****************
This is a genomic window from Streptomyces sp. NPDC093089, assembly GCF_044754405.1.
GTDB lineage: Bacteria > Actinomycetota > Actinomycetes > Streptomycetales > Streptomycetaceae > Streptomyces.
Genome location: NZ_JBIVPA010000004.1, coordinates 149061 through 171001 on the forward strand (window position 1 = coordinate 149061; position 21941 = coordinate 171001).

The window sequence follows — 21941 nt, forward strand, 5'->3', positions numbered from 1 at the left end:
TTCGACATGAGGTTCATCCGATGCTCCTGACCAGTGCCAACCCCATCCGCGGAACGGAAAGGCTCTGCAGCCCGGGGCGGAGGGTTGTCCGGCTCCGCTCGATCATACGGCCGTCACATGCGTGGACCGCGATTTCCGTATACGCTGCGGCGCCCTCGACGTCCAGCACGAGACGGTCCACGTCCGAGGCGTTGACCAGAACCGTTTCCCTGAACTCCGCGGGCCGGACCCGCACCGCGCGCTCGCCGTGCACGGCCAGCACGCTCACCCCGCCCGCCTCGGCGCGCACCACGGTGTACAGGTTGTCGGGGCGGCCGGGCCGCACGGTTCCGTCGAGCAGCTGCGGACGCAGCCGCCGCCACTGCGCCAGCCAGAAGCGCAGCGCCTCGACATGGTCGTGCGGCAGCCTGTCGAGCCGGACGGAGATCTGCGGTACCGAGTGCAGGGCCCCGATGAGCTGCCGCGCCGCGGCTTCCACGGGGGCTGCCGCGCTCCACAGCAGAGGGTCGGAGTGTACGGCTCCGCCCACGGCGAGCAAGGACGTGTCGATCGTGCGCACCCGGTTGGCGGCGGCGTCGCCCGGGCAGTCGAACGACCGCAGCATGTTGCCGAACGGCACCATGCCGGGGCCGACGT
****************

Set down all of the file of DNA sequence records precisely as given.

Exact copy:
This is a genomic window from Streptomyces sp. NPDC093089, assembly GCF_044754405.1.
GTDB lineage: Bacteria > Actinomycetota > Actinomycetes > Streptomycetales > Streptomycetaceae > Streptomyces.
Genome location: NZ_JBIVPA010000004.1, coordinates 149061 through 171001 on the forward strand (window position 1 = coordinate 149061; position 21941 = coordinate 171001).

The window sequence follows — 21941 nt, forward strand, 5'->3', positions numbered from 1 at the left end:
TTCGACATGAGGTTCATCCGATGCTCCTGACCAGTGCCAACCCCATCCGCGGAACGGAAAGGCTCTGCAGCCCGGGGCGGAGGGTTGTCCGGCTCCGCTCGATCATACGGCCGTCACATGCGTGGACCGCGATTTCCGTATACGCTGCGGCGCCCTCGACGTCCAGCACGAGACGGTCCACGTCCGAGGCGTTGACCAGAACCGTTTCCCTGAACTCCGCGGGCCGGACCCGCACCGCGCGCTCGCCGTGCACGGCCAGCACGCTCACCCCGCCCGCCTCGGCGCGCACCACGGTGTACAGGTTGTCGGGGCGGCCGGGCCGCACGGTTCCGTCGAGCAGCTGCGGACGCAGCCGCCGCCACTGCGCCAGCCAGAAGCGCAGCGCCTCGACATGGTCGTGCGGCAGCCTGTCGAGCCGGACGGAGATCTGCGGTACCGAGTGCAGGGCCCCGATGAGCTGCCGCGCCGCGGCTTCCACGGGGGCTGCCGCGCTCCACAGCAGAGGGTCGGAGTGTACGGCTCCGCCCACGGCGAGCAAGGACGTGTCGATCGTGCGCACCCGGTTGGCGGCGGCGTCGCCCGGGCAGTCGAACGACCGCAGCATGTTGCCGAACGGCACCATGCCGGGGCCGACGT